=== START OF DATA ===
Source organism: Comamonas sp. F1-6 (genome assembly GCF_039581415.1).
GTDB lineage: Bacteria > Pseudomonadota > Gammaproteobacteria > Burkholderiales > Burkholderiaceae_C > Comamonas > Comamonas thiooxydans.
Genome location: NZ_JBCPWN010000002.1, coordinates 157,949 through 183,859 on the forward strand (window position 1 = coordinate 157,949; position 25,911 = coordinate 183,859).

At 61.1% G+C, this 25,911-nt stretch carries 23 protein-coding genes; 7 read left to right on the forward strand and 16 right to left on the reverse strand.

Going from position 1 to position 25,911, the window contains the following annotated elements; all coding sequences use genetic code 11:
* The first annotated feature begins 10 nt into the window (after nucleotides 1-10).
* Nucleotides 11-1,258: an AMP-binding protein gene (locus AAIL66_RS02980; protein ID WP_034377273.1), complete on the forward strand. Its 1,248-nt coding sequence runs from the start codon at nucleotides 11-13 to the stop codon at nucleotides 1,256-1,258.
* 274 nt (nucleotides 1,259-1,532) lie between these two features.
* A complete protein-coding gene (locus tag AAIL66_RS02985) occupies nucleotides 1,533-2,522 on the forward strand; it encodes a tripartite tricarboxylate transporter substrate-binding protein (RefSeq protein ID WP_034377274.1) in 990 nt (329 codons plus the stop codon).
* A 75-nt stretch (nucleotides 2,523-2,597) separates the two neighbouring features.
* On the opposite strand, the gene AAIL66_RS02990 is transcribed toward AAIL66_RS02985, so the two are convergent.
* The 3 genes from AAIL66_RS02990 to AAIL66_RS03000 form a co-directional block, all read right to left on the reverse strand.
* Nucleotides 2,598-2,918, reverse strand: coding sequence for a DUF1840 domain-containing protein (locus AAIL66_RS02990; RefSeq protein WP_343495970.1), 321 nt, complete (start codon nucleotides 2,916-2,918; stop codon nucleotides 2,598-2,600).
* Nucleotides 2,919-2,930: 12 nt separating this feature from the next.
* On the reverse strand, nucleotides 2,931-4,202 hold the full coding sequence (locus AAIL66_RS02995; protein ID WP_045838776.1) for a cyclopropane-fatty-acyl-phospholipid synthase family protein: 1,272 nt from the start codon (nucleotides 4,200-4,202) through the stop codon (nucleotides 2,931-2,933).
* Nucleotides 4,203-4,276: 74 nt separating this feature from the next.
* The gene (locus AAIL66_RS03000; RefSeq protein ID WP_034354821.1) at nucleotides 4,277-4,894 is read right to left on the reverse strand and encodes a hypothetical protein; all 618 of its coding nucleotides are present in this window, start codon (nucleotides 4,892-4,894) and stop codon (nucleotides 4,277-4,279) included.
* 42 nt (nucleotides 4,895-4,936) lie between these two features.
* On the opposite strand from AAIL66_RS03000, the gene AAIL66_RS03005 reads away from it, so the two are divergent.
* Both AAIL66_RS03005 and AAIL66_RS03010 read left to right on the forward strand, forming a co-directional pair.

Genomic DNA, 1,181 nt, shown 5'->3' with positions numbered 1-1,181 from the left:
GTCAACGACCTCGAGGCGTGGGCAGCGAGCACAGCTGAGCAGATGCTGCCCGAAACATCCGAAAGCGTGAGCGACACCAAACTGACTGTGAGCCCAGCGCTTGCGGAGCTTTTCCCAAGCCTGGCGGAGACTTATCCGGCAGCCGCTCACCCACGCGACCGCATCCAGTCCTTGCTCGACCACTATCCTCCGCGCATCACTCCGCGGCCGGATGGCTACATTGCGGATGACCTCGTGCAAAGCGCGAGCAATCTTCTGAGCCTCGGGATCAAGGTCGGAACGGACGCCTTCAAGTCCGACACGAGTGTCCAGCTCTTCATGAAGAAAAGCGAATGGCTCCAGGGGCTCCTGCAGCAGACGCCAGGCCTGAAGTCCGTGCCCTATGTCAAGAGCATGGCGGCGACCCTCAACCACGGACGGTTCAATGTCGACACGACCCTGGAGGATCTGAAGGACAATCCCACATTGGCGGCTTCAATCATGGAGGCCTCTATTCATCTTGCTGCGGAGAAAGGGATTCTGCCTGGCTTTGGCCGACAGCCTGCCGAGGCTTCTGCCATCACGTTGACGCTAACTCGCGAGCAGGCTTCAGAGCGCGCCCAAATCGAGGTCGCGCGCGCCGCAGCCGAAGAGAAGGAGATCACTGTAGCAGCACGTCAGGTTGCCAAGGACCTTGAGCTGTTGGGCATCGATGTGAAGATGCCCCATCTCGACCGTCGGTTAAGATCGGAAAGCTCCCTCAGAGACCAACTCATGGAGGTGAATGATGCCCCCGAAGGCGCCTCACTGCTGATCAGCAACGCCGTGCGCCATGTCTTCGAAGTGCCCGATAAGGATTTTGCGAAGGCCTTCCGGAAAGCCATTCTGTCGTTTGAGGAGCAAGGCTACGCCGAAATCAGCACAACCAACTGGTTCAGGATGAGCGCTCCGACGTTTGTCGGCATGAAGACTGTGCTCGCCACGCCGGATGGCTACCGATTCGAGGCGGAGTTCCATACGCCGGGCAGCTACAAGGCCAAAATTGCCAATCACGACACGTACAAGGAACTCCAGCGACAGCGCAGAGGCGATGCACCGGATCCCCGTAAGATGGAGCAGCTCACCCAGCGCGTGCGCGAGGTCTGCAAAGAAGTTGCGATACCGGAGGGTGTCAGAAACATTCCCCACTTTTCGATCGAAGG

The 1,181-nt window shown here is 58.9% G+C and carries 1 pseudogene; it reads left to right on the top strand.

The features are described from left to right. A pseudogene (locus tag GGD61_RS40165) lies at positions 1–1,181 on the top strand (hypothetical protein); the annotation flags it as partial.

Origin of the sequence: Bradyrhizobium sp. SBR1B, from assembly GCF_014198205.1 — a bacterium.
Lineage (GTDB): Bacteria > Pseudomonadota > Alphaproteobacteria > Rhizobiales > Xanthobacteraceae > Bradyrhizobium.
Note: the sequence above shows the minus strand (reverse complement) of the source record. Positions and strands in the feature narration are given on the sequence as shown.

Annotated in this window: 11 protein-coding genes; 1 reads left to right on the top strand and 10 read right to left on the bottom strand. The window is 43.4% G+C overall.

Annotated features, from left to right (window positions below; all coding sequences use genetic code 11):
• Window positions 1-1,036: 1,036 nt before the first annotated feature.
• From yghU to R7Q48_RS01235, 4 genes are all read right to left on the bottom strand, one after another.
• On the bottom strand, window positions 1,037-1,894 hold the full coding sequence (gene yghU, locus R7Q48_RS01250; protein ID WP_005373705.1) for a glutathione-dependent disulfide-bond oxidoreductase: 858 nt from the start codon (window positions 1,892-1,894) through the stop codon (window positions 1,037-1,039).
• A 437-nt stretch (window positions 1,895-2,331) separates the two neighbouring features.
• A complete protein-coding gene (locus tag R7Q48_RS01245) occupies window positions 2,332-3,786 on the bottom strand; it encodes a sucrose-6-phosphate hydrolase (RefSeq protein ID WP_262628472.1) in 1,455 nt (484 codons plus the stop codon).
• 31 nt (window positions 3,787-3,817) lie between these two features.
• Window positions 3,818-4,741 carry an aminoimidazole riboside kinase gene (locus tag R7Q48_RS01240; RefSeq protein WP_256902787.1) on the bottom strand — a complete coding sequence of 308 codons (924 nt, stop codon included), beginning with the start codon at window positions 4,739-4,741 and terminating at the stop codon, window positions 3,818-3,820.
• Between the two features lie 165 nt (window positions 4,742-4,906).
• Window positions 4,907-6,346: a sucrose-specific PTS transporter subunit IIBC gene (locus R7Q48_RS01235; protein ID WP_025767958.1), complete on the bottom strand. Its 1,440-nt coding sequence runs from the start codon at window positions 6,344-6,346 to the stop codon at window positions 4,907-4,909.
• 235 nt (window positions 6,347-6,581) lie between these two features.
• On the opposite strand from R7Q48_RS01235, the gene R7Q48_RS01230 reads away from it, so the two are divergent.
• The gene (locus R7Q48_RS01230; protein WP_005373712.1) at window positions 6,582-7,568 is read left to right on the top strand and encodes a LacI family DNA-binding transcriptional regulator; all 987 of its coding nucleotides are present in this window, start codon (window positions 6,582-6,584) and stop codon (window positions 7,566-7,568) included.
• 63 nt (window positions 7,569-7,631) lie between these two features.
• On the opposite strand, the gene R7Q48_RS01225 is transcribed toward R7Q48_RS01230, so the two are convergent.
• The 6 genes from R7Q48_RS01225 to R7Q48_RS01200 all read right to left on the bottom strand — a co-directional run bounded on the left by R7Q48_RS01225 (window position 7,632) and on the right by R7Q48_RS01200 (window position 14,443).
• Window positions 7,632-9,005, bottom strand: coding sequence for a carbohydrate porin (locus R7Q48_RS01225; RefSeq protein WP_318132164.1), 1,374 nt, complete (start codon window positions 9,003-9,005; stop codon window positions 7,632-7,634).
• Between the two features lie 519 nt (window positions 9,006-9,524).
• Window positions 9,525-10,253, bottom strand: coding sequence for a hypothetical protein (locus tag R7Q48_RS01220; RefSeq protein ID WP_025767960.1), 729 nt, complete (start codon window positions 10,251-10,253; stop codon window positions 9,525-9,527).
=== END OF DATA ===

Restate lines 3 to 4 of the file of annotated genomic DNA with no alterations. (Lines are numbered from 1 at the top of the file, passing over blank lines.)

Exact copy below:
Genome location: NZ_JBCPWN010000002.1, coordinates 157,949 through 183,859 on the forward strand (window position 1 = coordinate 157,949; position 25,911 = coordinate 183,859).

At 61.1% G+C, this 25,911-nt stretch carries 23 protein-coding genes; 7 read left to right on the forward strand and 16 right to left on the reverse strand.